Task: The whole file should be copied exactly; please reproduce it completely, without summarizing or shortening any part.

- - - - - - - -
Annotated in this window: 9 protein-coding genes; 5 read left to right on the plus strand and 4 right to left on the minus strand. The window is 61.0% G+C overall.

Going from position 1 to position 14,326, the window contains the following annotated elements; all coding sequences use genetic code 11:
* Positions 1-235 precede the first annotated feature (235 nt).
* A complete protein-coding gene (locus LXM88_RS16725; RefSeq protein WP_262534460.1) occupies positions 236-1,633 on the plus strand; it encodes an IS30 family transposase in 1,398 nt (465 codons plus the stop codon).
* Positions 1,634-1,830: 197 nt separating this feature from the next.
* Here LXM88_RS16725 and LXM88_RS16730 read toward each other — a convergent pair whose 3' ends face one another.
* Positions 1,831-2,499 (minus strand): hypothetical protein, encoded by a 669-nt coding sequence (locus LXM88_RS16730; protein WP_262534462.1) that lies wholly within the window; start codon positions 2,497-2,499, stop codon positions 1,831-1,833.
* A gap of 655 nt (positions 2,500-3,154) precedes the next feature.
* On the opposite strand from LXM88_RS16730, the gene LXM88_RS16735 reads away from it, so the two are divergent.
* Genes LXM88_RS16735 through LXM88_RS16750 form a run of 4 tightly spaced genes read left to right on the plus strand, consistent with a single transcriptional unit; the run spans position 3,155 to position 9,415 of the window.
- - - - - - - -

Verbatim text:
Annotated in this window: 9 protein-coding genes; 5 read left to right on the plus strand and 4 right to left on the minus strand. The window is 61.0% G+C overall.

Going from position 1 to position 14,326, the window contains the following annotated elements; all coding sequences use genetic code 11:
* Positions 1-235 precede the first annotated feature (235 nt).
* A complete protein-coding gene (locus LXM88_RS16725; RefSeq protein WP_262534460.1) occupies positions 236-1,633 on the plus strand; it encodes an IS30 family transposase in 1,398 nt (465 codons plus the stop codon).
* Positions 1,634-1,830: 197 nt separating this feature from the next.
* Here LXM88_RS16725 and LXM88_RS16730 read toward each other — a convergent pair whose 3' ends face one another.
* Positions 1,831-2,499 (minus strand): hypothetical protein, encoded by a 669-nt coding sequence (locus LXM88_RS16730; protein WP_262534462.1) that lies wholly within the window; start codon positions 2,497-2,499, stop codon positions 1,831-1,833.
* A gap of 655 nt (positions 2,500-3,154) precedes the next feature.
* On the opposite strand from LXM88_RS16730, the gene LXM88_RS16735 reads away from it, so the two are divergent.
* Genes LXM88_RS16735 through LXM88_RS16750 form a run of 4 tightly spaced genes read left to right on the plus strand, consistent with a single transcriptional unit; the run spans position 3,155 to position 9,415 of the window.